Perhaps you prefer your fantasy horror shows a little more live-action than animated, well I’ve got some good news for you then. If you’re looking for Game of Thrones with an Asian twist and lots of undead fun, then Kingdom is right up your alley. I’ve recently reviewed the first and second season of the Netflix Korean fantasy zombie thriller and I loved it from start to finish. The show revolves around a civil war between rival political factions as they vie for the throne during the Joseon period of Korea. All the while, a deadly plague sweeps over the land and the dead begin to hunger for the living. Now the Crown Prince and his loyal followers must put an end to both his usurpers and the undead horde, lest a nation fall.
I know some of you out there might be a little put off by the fact that it’s a foreign language series but please I beg you, give it a chance. Once you can look past that barrier, you are in for a bloody good time! Kingdom is an infectiously fun series that balances frightening scenes of brutality with organic moments of comedic camaraderie. Its plot can accommodate both epic action set-pieces and captivating political drama. The first two seasons of the series function as a single narrative arc. It’s fairly accessible for those looking to jump in and unlike Game of Thrones, there aren’t a million plot threads going on at the same time.
At this point in time, Narcos isn’t just a series. It’s expanding into its own freaking Netflix universe! The series chronicles the rise and fall of some of the greatest drug lords of the Latin American world. If you think this is just some dull extended druglord docudrama then amigo you are sorely mistaken. Enter into a world of warring drug cartels, political corruption and extra-judicial justice. It is a violent, scary place with little mercy for those looking to merely skate by. You either go big and get dead real quick. The first two seasons follow the rise of the legendary drug lord Pablo Escobar before we see the nefarious, effective Cali Cartel take centre stage. All of them, however, involve one DEA Agent Javier Pena and his relentless pursuit of justice. One that will take a lifetime to see done.
As our resident film critic, Dashran Yohan mentioned in the past, Wagner Moura’s performance as Pablo Escobar is nothing short of phenomenal. For the first two seasons, he is the anchor that holds the show together. The Escobar of Narcos isn’t some mustachio twirling villain looking to burn the world. He’s a family man, a community leader and someone who knows the pains of poverty. At the same time, he’s also a violent gangster, terrorist and criminal. The true magic of this show is its ability to convince you that terrible people are capable of compassion and good people can commit horrible atrocities in the name of justice. Narcos is every bit as good as anything on HBO and every bit as addictive as the drug it portrays.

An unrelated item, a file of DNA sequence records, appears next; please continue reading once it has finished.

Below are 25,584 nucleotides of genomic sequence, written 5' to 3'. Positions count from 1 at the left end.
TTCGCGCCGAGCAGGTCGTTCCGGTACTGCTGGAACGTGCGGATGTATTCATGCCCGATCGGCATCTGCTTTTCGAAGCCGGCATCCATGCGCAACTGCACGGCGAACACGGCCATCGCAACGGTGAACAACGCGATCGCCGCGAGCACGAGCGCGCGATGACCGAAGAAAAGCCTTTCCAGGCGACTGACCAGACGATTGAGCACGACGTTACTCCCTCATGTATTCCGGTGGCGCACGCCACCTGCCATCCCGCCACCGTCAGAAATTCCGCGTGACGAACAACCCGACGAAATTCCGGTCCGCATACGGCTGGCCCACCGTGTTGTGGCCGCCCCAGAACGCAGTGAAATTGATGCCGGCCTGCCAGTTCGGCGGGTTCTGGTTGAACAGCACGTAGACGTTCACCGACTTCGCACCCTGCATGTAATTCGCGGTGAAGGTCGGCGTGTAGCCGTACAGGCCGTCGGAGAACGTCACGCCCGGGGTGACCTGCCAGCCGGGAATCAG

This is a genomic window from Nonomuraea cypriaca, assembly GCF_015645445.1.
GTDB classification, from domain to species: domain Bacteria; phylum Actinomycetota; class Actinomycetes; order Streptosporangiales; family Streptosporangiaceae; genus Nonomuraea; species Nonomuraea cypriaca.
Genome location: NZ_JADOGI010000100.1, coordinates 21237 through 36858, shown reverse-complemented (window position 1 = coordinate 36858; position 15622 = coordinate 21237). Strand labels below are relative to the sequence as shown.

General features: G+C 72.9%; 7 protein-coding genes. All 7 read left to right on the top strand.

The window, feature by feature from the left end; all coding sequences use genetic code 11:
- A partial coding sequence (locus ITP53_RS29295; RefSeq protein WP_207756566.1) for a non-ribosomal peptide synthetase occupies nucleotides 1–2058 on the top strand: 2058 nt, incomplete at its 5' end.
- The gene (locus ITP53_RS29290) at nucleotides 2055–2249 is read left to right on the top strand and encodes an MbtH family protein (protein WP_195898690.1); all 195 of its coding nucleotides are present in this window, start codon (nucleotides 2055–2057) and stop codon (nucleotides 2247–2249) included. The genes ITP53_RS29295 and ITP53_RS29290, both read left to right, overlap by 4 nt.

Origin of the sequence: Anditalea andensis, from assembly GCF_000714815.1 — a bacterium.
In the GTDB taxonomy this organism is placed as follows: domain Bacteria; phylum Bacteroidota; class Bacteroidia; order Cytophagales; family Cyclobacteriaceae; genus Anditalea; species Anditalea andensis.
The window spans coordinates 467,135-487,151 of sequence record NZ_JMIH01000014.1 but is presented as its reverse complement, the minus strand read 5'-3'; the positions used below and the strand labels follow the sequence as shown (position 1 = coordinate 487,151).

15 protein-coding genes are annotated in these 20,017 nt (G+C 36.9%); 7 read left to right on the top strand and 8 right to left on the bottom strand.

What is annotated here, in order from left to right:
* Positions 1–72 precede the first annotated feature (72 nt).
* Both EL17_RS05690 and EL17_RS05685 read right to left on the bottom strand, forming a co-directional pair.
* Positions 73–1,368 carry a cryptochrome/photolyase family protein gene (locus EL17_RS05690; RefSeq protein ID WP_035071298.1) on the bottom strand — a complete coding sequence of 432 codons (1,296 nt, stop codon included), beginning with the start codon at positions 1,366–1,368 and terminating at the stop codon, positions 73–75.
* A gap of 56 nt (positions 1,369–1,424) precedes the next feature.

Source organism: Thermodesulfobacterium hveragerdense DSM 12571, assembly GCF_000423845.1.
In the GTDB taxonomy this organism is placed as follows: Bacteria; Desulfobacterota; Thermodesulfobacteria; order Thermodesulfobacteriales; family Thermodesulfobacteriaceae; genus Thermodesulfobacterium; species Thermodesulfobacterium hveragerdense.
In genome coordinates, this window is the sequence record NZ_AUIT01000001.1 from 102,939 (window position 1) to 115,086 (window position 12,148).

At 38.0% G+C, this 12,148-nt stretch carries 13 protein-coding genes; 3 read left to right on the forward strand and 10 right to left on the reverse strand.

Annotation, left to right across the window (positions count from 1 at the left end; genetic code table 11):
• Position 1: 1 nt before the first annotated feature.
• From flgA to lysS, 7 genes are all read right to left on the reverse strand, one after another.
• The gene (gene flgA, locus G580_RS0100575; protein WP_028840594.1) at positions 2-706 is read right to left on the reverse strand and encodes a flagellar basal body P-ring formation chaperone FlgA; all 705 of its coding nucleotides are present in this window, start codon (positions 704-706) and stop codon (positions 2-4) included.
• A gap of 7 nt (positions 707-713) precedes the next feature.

5. Better Call Saul
Vince Gilligan’s Breaking Bad (which is also available on Netflix right now) is singlehandedly the greatest TV show of a generation! Yes, I said. An amazing character study of the nature of human evil and how one well-meaning chemistry teacher became one of television’s most iconic gangsters. So when people hear that Gilligan created a spin-off series based on a recurring character, Saul Goodman, some had mixed feelings. I’ll admit that I was a tad hesitant, unsure of what Gilligan had in mind for the sleazy lawyer in his own prequel series. I am happy to report though, after watching every single episode, that Better Call Saul is an outstanding series worthy of your time and devotion. If you thought Gilligan was simply phoning in it then you have never been more wrong in your entire life.
What genre you may ask? It’s a crime thriller, courtroom drama and dark comedy all rolled up in one neat little package. Bob Odenkirk’s performance as Jimmy McGill/Saul Goodman is incomparable. Odenkirk plays a damaged man trying to make his way in the world by being a good, honest lawyer but he can’t seem to resist taking legal shortcuts and resorting to trickery. Behind his larger-than-life personality is an anxious, insecure little man looking for validation and redemption. And though his journey may seem similar to Walter’s on a rather shallow level, he is profoundly different from Heisenberg in a lot of nuanced ways. Better Call Saul just might be the best TV show on Netflix now and depending on how Gilligan ends it, it just might be better than Breaking Bad.